Celebrating economic, political and social achievements of women since the 1900s, March 8 is a day for women worldwide to be applauded, respected and inspired.
Now an official holiday in more than 20 countries including Afghanistan, China, Russia and Cuba, and celebrated by women globally, 2011 marked the 100th anniversary of the revered International Women’s Day.
Making a difference by thinking globally and acting locally, students at Niagara College are doing their part to make an impact by implementing the project Fair Trade Niagara. The project works directly with co-operatives in South Africa, Argentina, Peru, Brazil and Canada to teach women how to be successful entrepreneurs and establish sustainable businesses.
It is just one of the many projects implemented by members of Students in Free Enterprise (SIFE) at Niagara College, a program that empowers students to create economic opportunities in their communities by teaching others essential business skills, ethics and environmental sustainability. With 84 active members on the SIFE Niagara team and through its partnership with the college’s International Department, students are not only making a difference, but are also applying skills they’ve been taught in the classroom.
"I joined because it was a way for me to get involved and apply the theoretical knowledge I’d learnt in school to real-world applications," says Samantha Hunter, a fourth-year International Commerce and Global Development student and project manager for Fair Trade Niagara.
She travelled to South Africa for three months in 2009 to work with emerging agricultural and soap-making co-operatives in some of the poorest areas of the Western Cape province, teaching them basic business skills.
"There was an 88 per cent unemployment rate at the time, and people were living on less than $2 a day. A lot of them had never been in a classroom and had never had a formal style of teaching. It was beyond them to understand why I’d take the time out of my day to teach them," says Hunter.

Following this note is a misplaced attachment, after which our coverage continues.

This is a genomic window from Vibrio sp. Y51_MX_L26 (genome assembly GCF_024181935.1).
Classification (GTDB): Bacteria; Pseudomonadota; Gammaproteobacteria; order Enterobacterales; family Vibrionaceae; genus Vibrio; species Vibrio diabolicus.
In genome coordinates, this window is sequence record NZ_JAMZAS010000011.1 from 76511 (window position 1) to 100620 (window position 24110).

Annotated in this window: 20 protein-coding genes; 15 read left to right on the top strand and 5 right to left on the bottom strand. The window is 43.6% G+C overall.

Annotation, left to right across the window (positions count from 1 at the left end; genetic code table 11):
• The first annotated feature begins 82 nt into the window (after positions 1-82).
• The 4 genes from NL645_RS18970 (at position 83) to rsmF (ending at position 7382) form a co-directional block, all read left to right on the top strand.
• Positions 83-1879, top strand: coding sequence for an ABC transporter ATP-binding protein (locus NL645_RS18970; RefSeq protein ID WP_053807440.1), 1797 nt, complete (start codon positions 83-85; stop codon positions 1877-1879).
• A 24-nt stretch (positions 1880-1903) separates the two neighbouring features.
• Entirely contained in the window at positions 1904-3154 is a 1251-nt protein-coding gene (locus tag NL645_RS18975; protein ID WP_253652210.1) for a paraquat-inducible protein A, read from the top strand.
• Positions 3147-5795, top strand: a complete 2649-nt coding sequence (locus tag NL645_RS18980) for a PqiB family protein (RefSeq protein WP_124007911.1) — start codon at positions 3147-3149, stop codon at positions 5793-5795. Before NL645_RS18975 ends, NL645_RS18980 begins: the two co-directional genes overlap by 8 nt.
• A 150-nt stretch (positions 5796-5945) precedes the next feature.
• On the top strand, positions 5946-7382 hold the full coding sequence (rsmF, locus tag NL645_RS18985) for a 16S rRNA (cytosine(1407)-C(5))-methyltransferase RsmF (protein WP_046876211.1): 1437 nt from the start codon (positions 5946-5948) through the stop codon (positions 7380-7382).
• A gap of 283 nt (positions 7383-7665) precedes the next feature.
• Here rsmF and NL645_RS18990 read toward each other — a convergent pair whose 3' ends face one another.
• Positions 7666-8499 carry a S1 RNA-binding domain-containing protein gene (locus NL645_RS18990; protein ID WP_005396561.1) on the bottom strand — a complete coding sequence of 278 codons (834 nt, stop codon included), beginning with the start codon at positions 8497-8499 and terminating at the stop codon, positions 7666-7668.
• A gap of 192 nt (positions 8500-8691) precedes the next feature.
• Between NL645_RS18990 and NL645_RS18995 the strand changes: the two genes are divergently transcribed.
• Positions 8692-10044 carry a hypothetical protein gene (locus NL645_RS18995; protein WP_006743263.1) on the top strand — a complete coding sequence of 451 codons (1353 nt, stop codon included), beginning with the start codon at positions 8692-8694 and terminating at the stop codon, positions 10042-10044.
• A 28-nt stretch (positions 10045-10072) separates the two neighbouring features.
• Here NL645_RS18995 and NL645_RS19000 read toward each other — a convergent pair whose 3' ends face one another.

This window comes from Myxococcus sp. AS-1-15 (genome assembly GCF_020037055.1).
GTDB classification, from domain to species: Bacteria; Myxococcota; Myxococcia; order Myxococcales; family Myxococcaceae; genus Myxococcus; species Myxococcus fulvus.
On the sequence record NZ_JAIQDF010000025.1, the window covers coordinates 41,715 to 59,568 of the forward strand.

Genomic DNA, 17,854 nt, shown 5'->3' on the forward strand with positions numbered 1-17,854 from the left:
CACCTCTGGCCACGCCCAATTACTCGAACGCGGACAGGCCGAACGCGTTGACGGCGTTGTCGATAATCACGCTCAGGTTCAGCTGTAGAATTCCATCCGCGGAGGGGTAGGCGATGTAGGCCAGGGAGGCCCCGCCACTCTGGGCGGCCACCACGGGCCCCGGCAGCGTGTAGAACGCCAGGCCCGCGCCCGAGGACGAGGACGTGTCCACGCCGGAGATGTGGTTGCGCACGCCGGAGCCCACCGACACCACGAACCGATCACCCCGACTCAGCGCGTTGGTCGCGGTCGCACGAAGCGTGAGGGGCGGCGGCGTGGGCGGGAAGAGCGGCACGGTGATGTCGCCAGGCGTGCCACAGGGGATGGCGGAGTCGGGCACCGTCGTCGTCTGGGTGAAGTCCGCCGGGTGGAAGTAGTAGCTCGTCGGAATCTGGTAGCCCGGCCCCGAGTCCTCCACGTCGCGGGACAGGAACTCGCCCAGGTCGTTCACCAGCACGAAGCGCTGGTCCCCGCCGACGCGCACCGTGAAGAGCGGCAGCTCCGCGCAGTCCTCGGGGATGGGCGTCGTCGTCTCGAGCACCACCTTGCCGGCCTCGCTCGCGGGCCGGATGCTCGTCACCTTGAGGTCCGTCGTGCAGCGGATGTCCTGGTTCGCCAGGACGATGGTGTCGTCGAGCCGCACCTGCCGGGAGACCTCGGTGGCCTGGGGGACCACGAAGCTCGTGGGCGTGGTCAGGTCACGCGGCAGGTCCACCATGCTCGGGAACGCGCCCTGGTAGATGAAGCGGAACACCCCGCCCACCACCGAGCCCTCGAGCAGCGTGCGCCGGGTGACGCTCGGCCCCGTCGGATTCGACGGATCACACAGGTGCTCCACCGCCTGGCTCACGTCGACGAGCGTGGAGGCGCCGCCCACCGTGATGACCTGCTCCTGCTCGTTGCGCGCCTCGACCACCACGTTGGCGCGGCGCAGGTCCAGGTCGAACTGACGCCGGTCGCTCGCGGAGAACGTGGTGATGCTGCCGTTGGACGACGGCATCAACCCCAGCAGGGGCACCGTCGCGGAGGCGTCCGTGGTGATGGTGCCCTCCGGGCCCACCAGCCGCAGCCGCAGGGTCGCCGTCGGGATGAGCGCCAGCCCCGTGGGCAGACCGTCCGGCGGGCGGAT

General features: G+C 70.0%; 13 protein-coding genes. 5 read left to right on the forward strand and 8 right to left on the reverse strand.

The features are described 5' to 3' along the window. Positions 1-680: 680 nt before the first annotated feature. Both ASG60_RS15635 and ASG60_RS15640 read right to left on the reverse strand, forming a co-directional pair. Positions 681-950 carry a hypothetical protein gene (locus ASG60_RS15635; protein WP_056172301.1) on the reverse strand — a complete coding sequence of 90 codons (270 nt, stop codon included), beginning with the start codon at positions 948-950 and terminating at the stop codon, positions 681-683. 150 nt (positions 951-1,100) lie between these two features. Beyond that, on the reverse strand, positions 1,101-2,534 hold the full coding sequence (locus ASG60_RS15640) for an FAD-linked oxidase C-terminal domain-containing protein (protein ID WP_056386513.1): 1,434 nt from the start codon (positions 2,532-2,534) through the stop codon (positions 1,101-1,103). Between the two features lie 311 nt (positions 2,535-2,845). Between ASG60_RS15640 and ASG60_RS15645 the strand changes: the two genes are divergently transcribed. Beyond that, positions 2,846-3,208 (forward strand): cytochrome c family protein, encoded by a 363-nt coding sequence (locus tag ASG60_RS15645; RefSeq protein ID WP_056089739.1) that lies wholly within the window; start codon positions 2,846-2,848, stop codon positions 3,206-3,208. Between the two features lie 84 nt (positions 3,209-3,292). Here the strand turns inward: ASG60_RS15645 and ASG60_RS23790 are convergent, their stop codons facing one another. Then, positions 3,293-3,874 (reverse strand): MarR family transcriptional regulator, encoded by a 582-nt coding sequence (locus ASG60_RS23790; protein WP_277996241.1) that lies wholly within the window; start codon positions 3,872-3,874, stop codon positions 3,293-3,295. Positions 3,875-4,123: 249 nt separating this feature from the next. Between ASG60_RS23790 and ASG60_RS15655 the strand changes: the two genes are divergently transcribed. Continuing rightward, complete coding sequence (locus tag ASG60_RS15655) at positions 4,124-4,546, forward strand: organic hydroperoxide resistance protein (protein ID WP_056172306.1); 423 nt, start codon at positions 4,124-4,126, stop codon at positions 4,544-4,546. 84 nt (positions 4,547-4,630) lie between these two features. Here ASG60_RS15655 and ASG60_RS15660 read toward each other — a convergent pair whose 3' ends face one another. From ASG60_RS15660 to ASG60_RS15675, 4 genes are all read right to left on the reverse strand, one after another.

"They all took it in and really wanted to make sure they understood so they could implement the marketing initiatives that we’d taught them. They were very excited to have that assistance because they’re not used to it."
In its sixth year of operation, Fair Trade Niagara has directly had an impact on more than 300 individuals, generated over $475,000 in economic opportunity and increased the awareness of international co-operatives, resulting in a 180 per cent increase in profitability.
The program works to create independent and sustainable businesses in the home country that are able to function without outside assistance once the training is complete.
Fair Trade Niagara regularly imports products from the various co-operatives and sells them at local stores in the region. Products include arts and crafts, jewelry, scarves, bags and coffee.
"We target a lot of small businesses that specialize in Fair Trade, crafts and handmade items. That’s added value to the business and to the entrepreneurs and creates sustainable income for both," says Sarah Bernard, outgoing president of SIFE Niagara, and graduating student of the Event Management graduate certificate program at the Niagara-on-the-Lake campus.
Michael Evink, incoming president for SIFE Niagara, and first-year Sales and Marketing student at the Niagara-on-the-Lake campus, says he has learnt "so much this year alone."
"It’s not about showing up to class and going home every day. It’s about taking those extra hours a day to learn something that can really pay off in the end."
Evink says he hopes to participate in an international placement to work with one of the co-operatives.
"The powerful international connection these students have created with women in developing countries is a great way to showcase a positive story of what students are doing in Canada to help others in need while also gaining valuable hands-on experience to become future leaders here at home," says Jaime Szegvary, communications consultant for the charitable organization Advancing Canadian Entrepreneurship (ACE), under which SIFE Niagara operates.
ACE works with more than 50 university and college campuses across Canada to provide students the opportunity to apply the information they’ve learnt in the classroom to real world economic, social and environmental issues in their community. Not only is the experience rewarding for the students involved, but also it has significant benefits for them because major corporations consider them favourably for recruitment once they graduate.
For more information about ACE’s programs, visit www.acecanada.ca.
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